North Adams Vigil Celebrates Addiction Recovery, Mourns Loss
Around 100 people turned out for the candlelight vigil at Noel Field to celebrate those in recovery and remember those struggling or lost.
NORTH ADAMS, Mass. — Brandy Whipple's struggle with addiction left her shoeless, homeless and alone on the streets of Salt Lake City.
It's also where she was reborn, in a sense, in finding the strength to reach for help to overcome her addiction.
"I feel like I died on the streets," Whipple told the crowd of nearly 100 gathered on Tuesday at Noel Field for the second annual candlelight vigil on substance abuse. "The person who I was, the things I did, I feel like I just died on the streets and from that point on, not to say it was the last time I used, but from that point on I can say I worked harder for my recovery."
Whipple and Michelle Slater, who is now studying to become a social worker, spoke about their struggles in overcoming an insidious disease that wreaks havoc on addicts, families and friends. It's cunning, said Slater, in convincing the addict that what they're doing is OK — despite the stealing, the lying and the using.
"Addicts don't know they're addicts most of the time," Slater said.
The vigil brought together those recovering from addiction and those who had lost someone to substance abuse. Through the Northern Berkshire Community Coalition's Heroin Working Group and community groups such as the Have Hope Initiative, efforts are being made to provide support for substance abuse recovery and families grappling with loved ones caught in addiction.
"Too often the disease of addiction is perceived as deserved, and shameful, leaving families and friends to grieve in silence or for the addict to struggle alone to recover," said Mayor Richard Alcombright. "I'm guessing that all here have experienced or lived with someone who suffers from co-existing mental health or substance abuse issues. I've said so many times that mental health is the loneliest illness and substance abuse the loneliest disease."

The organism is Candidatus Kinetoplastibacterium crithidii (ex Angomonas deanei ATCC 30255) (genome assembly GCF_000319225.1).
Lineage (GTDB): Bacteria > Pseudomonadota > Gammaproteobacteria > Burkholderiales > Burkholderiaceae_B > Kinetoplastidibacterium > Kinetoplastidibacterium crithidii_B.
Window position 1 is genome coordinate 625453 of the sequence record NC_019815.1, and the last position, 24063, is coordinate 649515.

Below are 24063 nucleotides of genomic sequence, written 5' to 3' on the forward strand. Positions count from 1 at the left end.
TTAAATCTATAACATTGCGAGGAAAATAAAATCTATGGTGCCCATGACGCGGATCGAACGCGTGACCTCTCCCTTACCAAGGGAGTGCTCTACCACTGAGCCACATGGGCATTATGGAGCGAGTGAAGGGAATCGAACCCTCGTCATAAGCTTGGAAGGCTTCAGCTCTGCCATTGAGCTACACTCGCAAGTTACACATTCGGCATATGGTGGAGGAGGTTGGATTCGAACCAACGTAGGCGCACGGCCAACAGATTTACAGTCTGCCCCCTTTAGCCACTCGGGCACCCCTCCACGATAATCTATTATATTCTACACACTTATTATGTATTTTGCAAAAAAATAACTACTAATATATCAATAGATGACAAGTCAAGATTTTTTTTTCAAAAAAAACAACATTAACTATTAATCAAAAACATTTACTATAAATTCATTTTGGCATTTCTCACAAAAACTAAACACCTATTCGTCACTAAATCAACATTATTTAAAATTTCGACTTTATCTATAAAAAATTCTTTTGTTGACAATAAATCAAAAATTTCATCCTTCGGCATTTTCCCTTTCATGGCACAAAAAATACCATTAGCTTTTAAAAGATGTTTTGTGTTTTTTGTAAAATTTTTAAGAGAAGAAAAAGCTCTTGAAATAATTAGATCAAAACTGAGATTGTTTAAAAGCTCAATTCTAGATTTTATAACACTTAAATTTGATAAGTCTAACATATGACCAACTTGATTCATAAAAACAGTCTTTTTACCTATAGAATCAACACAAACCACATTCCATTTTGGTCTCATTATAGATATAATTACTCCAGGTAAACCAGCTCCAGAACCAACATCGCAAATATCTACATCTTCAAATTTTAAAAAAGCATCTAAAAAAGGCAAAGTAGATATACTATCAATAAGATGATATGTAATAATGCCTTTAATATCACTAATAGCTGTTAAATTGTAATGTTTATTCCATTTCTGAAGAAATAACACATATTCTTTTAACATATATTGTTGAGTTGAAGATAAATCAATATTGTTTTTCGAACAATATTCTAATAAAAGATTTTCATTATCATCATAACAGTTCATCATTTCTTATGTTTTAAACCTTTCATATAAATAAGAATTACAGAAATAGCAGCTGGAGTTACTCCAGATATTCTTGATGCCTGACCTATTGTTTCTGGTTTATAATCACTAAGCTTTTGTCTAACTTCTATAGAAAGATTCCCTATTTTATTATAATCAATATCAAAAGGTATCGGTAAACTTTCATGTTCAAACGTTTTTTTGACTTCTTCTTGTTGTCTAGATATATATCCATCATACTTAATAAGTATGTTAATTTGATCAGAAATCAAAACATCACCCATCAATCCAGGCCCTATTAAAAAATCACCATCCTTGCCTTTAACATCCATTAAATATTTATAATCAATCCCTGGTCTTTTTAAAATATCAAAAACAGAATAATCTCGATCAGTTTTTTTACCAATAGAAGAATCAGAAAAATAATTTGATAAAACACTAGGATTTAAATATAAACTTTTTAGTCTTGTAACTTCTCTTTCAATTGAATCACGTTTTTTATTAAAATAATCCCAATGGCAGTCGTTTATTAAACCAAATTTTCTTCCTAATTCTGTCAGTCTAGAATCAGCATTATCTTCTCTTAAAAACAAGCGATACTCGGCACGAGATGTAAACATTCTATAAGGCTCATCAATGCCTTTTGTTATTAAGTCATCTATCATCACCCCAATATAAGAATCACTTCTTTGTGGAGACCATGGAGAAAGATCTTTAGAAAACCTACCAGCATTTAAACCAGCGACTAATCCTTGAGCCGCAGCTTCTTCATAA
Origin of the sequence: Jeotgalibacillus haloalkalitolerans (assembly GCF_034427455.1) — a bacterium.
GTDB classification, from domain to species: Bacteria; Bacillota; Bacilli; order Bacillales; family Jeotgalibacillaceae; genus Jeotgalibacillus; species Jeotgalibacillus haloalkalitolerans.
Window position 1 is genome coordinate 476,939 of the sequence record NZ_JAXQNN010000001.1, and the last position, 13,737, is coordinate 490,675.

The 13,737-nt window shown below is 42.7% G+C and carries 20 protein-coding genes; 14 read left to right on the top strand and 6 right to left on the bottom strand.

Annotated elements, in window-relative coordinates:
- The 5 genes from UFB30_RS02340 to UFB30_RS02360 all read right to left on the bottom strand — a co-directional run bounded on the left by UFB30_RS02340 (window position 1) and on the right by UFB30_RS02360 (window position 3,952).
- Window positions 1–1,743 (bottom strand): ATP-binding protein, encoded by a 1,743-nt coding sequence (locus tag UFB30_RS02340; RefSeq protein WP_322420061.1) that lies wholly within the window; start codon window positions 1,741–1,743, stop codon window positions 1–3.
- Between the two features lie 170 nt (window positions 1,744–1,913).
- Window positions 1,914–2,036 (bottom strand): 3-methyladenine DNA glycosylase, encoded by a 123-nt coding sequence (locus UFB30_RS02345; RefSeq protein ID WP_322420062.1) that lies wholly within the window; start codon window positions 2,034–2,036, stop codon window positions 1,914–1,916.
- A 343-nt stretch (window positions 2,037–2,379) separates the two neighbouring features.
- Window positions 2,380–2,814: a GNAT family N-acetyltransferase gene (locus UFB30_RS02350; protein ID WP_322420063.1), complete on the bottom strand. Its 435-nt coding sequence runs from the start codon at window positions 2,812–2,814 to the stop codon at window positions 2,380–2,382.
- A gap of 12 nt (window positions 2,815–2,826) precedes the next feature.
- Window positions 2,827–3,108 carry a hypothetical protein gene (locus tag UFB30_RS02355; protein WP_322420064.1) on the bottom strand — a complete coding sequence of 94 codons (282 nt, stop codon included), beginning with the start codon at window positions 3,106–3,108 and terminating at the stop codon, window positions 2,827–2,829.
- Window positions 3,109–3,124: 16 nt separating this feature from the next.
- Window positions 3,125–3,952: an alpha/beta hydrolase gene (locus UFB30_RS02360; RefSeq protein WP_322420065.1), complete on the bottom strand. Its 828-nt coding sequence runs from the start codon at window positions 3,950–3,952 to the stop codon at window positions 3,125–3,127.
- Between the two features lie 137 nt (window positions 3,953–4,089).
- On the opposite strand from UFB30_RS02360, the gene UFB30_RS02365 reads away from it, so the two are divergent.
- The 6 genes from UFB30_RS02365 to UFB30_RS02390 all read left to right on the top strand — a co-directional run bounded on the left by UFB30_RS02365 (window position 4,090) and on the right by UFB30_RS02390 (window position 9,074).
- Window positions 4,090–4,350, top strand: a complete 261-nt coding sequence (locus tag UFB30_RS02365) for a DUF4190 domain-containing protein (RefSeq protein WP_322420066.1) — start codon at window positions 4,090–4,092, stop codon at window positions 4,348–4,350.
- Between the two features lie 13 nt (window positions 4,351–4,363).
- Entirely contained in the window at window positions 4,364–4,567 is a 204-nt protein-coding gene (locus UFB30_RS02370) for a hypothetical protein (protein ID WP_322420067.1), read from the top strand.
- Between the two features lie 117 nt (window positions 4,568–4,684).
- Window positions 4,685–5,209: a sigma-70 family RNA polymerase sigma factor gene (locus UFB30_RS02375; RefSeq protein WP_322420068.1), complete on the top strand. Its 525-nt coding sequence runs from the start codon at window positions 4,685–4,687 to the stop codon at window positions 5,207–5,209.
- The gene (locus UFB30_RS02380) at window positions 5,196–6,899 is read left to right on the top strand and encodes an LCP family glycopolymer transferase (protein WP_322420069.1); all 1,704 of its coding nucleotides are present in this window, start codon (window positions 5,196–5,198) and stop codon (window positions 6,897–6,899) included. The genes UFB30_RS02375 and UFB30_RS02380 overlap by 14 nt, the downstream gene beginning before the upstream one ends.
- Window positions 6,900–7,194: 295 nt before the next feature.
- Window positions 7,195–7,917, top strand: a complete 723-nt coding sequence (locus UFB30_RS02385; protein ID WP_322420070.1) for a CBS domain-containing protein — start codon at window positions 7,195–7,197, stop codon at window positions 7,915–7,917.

He called for changes in insurance coverage and less focus on addiction as a public safety issue over a health issue.
"We can affect change over time that will see addiction and the underlying mental health issues as a public health epidemic and not simply as a public safety issue," the mayor said. "We need hope, all the hope that is around us tonight, and use that hope as a catalyst for our continued unification around addiction and the stigma that's attached to it."
Lois Daunis, program coordinator with NBCC and a member of the countywide working group on prescription and substance abuse, coordinated the vigil and spoke of some the support efforts.
The police stations in Adams, North Adams and Williamstown now offer 24/7 dropoff for people trying to dispense with unneeded prescription medication. The North Adams Police Department will also send a cruiser to pick up any discarded needles found by calling the business number at 413-664-4944.
Detective Mark Bailey urged residents to contact the police with any information.
"Don't just turn your back on a person because they're stealing things from you or going out and breaking into businesses ... report them because ultimately you're going to be helping them," he said, adding he'd rather sort through thousands of calls than have to respond to one death from an overdose.
"We need your help just as much as you need our help ... so working together I think we can really help solve these issues and help combat this addiction that really is running rampant not only in Berkshire County but neighboring states as well."
Rebecca Dodge, founder of the Have Hope Initiative, said this year had been "bittersweet" in helping community members overcome addiction.
"The trials and tribulations of that process were gratifying to say the least," she said. "But some came with much heartache.
"Strength doesn't come from what you do, it comes from overcoming the things you once thought you couldn't."
Dodge recounted some of her own experiences with addiction more than a decade ago.
"I'm grateful every day for my rock bottom because it ultimately became the foundation on which I built my life," she said. "If I can do it, so can you."
The initiative meets every third Wednesday of the month from 6:30 to 8 p.m. at First Baptist Church.
Will Brown sang a song in remembrance of those lost and the Rev. David Anderson of First Baptist led the group in prayer before the candles were lit and yellow balloons released in their memory.
"It is not too late," he said, calling for hope. "Let us in this place and time truly learn lessons from those who lost this battle. Let us learn the lesson from those who have won the victory in all of this."
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